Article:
Project Vote Smart, a grant- and member-funded organization providing voters with online information about state and national political candidates, recently struck fear in the progressive heart of Montana Green Party legislative candidate Paul Stephens, of Great Falls, who writes and distributes the Montana Green Party Weekly Bulletin. He relayed the following in the Bulletin’s August 3 issue: “I’ve finally made my decision. I’m chucking the Vote Smart extortion.” He fears that his responses to Vote Smart’s information request form will portray him as “stupid and fanatical.” The form, says Stephens, “didn’t ask any of the hard questions.” He believes it is “a blatant propaganda tool for the benefit of Republicans and [corporate Democrats].”
Project Vote Smart’s Adelaide Elm laughs when she hears the allegation. “I’m just flabbergasted,” she says. Third-party candidates, she says, are “usually thrilled” to be given a forum that reaches so many voters. Each day, she says, three million people seek information on Vote Smart’s website.
Scott Proctor, Montana Green Party coordinator, says that Stephens’ newsletter does not represent the Green Party’s position. “The Green Party is actually highly in favor of getting voter information over the Internet,” he says. He sympathizes, however, with Stephens’ concerns that the form may not solicit information that concern Greens, like candidate positions on voting reform. “That’s a big topic for the Green Party,” he says.
Chuck Denowh, executive director of the Montana Republican Party, doesn’t believe Project Vote Smart is designed to benefit any party. Vote Smart, he says, is “just trying to educate voters,” and he hasn’t heard Republican candidates voice concern about broadcasting their viewpoints via Vote Smart: “They don’t have anything to hide.”
Washington Watch—Part II: You remember Dennis Washington, right? Missoula’s own up-from-his-bootstraps billionaire industrialist? The man who took advantage of his 70th birthday (and city property) to trumpet his own corporate good fortune on the street banners of downtown (see Etc., July 29)?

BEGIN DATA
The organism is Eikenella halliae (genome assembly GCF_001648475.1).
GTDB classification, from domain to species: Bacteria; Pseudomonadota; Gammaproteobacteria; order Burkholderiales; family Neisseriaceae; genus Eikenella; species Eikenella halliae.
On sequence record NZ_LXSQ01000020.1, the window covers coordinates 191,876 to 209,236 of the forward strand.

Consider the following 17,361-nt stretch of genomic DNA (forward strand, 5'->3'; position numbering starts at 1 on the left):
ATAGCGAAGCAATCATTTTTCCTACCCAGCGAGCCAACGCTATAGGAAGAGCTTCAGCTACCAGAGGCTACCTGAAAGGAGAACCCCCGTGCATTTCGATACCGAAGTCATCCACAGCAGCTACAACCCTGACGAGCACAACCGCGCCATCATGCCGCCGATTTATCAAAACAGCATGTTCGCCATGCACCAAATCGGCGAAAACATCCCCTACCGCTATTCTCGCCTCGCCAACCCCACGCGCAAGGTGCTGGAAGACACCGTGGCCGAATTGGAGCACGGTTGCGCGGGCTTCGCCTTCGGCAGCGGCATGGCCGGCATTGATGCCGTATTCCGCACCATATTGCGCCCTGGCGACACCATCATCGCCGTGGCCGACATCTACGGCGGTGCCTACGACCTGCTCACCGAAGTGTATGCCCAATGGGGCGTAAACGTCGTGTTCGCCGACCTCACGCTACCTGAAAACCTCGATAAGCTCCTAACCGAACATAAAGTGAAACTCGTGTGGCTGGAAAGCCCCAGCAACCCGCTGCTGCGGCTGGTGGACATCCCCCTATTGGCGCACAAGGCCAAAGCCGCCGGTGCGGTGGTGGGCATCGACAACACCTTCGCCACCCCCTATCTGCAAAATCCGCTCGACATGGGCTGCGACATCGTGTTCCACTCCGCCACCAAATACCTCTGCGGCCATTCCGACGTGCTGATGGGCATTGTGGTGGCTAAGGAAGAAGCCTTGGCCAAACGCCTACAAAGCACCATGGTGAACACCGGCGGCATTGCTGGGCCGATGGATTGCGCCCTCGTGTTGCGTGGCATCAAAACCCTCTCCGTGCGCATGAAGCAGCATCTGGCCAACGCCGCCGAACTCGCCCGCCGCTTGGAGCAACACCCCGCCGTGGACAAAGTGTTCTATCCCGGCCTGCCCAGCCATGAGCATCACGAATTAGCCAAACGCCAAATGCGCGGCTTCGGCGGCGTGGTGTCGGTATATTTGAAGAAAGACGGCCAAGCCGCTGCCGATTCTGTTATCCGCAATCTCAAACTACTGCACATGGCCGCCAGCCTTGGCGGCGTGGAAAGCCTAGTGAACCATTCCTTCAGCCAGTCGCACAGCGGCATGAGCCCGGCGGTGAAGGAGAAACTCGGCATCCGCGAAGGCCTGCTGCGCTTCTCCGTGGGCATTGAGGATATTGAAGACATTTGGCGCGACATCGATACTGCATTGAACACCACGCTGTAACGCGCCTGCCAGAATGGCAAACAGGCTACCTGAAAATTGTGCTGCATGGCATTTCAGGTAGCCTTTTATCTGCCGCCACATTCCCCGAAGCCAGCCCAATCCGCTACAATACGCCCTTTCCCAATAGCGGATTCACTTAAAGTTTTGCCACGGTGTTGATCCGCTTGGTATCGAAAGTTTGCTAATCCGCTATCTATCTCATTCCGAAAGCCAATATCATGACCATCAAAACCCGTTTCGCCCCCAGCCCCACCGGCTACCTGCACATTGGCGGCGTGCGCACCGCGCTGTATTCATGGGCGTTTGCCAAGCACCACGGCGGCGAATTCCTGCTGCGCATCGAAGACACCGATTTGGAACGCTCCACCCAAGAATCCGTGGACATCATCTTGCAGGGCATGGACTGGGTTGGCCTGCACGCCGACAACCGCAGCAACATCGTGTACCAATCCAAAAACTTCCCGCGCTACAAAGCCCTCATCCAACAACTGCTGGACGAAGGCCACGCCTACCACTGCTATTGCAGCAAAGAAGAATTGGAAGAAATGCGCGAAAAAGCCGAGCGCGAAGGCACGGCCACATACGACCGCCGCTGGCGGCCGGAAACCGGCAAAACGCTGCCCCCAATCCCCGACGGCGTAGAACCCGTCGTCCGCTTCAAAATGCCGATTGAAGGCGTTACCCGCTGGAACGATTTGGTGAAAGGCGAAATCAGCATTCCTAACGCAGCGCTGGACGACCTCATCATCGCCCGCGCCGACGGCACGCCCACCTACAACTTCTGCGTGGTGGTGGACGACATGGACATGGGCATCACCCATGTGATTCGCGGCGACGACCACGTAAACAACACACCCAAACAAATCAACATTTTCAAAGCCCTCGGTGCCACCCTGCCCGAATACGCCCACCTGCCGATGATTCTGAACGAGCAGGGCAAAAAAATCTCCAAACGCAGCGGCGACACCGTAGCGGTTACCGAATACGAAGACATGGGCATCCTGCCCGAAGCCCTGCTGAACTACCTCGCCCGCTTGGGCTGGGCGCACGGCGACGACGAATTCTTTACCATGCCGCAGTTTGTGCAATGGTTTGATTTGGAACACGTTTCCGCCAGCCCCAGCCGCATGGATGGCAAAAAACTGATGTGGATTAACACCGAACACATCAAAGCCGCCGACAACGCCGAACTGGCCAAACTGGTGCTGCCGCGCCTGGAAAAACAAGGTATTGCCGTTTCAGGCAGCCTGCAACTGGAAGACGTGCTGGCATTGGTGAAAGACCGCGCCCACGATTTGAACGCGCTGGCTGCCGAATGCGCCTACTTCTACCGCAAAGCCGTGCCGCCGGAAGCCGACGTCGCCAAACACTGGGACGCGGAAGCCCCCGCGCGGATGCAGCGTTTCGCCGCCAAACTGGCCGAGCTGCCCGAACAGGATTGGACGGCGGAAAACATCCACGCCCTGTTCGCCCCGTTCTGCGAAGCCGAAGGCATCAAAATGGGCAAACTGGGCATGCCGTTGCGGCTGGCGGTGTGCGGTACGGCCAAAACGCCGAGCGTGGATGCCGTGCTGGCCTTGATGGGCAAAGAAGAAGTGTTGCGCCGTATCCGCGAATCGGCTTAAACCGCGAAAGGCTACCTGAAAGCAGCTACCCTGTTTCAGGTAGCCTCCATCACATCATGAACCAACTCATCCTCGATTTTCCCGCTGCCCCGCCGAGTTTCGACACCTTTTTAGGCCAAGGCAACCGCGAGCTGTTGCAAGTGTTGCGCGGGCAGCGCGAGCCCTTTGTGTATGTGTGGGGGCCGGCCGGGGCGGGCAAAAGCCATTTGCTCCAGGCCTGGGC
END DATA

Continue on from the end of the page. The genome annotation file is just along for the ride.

We were still basking in the afterglow of Washington’s glitzed-out celebrations of a few weeks back when the news arrived that Washington had opened a new park to the hoi polloi, and the city, a Missoulian headline affirmed, was “all aboard.”
“This place is going to get lived in,” Mayor Mike Kadas effused. It’s “a great show of corporate citizenship.”
The great show of corporate citizenship, it turns out, is not so much a birthday present from Washington to the city (Montana Rail Link retains ownership and oversight of the park) as a birthday present from Washington’s family to Dear Dennis. It’s a narrow strip of right-of-way near the Northern Pacific Depot at the north end of Higgins. And while the historical plaque on the depot describes “this splendid symbol of Missoula’s importance,” the adjacent park is a splendid symbol of Dennis Washington’s importance. There’s a courtyard embedded with the Washington Companies’ motto and logo, watched over by a display of the American flanked by the Montana state flag and, you guessed it, a Washington Companies flag.
MRL’s Linda Frost says the company is playing wait-and-see before establishing criteria by which the park will be managed, and confirmed the possibility that private functions may eventually be held there, at MRL’s discretion, and that early talks with the city Parks Department’s Donna Gaukler about how best to manage, or co-manage, the privately owned land had yet to yield definitive fruit.
In any case, the park is now open to the public, and Tuesday evening Farmer’s Market shoppers did seem to enjoy being able to step up on the curb without fear of facing trespassing charges. Say it with us, Missoula: Thanks, Dennis!